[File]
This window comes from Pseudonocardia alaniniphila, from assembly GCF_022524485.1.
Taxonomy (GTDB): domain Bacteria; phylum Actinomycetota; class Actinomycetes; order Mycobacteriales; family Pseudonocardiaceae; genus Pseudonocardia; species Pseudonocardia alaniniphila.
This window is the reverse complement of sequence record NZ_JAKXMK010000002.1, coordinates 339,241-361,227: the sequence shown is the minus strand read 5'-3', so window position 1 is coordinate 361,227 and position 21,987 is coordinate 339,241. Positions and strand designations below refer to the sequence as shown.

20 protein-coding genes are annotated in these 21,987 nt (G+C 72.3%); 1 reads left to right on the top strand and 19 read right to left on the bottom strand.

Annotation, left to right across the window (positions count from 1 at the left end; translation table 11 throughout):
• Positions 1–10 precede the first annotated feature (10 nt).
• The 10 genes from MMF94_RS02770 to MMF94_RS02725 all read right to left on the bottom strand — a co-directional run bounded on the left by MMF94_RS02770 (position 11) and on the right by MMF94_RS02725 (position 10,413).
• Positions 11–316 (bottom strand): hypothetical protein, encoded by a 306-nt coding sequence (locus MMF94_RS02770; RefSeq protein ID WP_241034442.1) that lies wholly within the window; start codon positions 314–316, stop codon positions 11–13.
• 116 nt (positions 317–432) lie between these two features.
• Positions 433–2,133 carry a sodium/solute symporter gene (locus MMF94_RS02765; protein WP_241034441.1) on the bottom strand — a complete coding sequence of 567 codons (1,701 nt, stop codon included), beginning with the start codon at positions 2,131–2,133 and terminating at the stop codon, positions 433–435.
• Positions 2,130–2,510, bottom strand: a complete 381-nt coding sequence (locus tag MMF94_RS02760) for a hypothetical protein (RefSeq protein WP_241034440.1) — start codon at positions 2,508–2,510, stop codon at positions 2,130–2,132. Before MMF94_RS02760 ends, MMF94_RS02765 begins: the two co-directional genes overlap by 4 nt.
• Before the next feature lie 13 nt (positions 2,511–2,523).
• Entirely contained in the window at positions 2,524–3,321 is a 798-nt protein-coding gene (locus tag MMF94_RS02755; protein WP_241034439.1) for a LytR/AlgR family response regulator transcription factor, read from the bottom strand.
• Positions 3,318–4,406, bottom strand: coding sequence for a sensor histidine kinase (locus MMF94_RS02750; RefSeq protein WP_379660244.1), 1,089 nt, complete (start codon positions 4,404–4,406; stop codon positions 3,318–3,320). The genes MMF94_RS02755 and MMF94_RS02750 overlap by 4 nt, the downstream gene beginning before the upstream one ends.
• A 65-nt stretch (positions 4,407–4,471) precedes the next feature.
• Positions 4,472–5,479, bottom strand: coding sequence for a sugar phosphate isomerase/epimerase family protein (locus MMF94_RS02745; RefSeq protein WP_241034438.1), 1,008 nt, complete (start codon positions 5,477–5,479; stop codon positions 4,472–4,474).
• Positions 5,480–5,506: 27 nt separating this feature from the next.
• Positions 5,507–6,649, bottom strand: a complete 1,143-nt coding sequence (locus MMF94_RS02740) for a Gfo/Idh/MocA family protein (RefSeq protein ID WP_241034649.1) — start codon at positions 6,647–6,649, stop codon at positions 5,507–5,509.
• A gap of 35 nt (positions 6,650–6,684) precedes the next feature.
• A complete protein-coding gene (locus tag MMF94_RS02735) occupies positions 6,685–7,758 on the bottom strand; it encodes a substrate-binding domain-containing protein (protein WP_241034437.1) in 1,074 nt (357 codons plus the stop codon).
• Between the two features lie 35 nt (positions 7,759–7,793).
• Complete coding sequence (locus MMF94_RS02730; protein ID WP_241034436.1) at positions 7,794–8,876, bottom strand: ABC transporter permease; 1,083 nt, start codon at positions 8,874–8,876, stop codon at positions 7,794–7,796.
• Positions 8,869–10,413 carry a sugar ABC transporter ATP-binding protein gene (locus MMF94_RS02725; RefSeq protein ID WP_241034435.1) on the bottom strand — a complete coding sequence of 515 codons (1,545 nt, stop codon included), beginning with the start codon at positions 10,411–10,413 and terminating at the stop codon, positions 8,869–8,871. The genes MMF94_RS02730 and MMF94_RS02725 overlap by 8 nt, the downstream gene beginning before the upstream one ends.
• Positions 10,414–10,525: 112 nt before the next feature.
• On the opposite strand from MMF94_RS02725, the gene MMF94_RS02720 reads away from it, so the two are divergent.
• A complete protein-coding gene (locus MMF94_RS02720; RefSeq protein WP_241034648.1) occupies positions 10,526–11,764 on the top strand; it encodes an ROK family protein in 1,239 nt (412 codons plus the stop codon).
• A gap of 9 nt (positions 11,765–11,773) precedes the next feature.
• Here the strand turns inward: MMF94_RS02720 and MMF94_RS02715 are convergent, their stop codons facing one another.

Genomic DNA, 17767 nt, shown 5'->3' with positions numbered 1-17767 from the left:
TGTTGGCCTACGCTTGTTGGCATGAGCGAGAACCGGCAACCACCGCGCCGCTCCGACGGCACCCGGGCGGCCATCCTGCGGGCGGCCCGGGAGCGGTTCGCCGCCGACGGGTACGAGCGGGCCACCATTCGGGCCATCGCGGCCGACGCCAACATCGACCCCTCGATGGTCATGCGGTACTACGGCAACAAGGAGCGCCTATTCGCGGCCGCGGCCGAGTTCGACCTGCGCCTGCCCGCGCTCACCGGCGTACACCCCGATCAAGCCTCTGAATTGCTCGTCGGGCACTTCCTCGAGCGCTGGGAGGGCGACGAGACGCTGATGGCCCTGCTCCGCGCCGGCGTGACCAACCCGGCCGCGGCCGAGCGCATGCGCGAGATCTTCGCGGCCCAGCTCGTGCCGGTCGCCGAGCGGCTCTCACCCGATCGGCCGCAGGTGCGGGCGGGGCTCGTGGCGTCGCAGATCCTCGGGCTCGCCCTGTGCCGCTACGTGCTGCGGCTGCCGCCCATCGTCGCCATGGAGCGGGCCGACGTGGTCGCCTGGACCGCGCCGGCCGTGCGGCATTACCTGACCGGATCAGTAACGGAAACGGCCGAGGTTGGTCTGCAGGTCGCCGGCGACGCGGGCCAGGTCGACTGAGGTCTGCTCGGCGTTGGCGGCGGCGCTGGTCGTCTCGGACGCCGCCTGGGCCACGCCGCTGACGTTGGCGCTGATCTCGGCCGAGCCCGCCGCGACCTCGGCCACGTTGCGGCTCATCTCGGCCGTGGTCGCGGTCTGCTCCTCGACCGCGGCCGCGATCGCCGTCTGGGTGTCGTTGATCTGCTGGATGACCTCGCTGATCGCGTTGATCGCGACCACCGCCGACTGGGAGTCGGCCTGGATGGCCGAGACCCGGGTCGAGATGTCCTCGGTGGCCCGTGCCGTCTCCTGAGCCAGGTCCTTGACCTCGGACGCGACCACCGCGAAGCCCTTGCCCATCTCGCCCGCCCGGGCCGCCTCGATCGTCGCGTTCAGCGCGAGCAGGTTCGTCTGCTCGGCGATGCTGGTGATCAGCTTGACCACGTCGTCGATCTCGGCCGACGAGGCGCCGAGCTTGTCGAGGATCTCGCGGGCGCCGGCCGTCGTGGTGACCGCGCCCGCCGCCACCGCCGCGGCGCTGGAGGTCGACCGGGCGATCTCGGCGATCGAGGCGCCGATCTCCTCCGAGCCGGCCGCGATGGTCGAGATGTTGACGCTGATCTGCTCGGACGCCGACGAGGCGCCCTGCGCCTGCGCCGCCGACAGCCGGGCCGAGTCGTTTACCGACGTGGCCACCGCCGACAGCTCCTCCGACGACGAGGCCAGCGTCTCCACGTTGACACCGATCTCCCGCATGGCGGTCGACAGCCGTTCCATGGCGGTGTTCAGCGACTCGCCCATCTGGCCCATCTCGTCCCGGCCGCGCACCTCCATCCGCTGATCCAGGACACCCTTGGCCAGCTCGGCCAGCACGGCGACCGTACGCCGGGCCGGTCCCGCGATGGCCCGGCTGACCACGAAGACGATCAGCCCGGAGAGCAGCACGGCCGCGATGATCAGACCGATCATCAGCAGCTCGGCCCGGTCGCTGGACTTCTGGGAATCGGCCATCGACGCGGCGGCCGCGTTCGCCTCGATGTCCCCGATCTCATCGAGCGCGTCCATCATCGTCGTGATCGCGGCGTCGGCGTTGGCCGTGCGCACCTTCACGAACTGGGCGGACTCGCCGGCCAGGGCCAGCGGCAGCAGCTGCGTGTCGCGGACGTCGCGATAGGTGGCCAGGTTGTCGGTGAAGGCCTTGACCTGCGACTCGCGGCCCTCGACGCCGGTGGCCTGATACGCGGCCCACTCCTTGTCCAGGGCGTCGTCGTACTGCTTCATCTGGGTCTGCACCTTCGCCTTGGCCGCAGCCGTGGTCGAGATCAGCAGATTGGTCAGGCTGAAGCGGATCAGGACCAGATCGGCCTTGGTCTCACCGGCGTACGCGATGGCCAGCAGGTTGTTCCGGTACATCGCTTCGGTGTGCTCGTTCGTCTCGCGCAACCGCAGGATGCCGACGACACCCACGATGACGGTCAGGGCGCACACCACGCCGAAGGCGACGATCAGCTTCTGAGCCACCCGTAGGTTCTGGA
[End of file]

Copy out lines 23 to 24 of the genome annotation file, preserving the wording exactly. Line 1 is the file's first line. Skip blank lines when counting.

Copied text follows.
• Positions 8,869–10,413 carry a sugar ABC transporter ATP-binding protein gene (locus MMF94_RS02725; RefSeq protein ID WP_241034435.1) on the bottom strand — a complete coding sequence of 515 codons (1,545 nt, stop codon included), beginning with the start codon at positions 10,411–10,413 and terminating at the stop codon, positions 8,869–8,871. The genes MMF94_RS02730 and MMF94_RS02725 overlap by 8 nt, the downstream gene beginning before the upstream one ends.
• Positions 10,414–10,525: 112 nt before the next feature.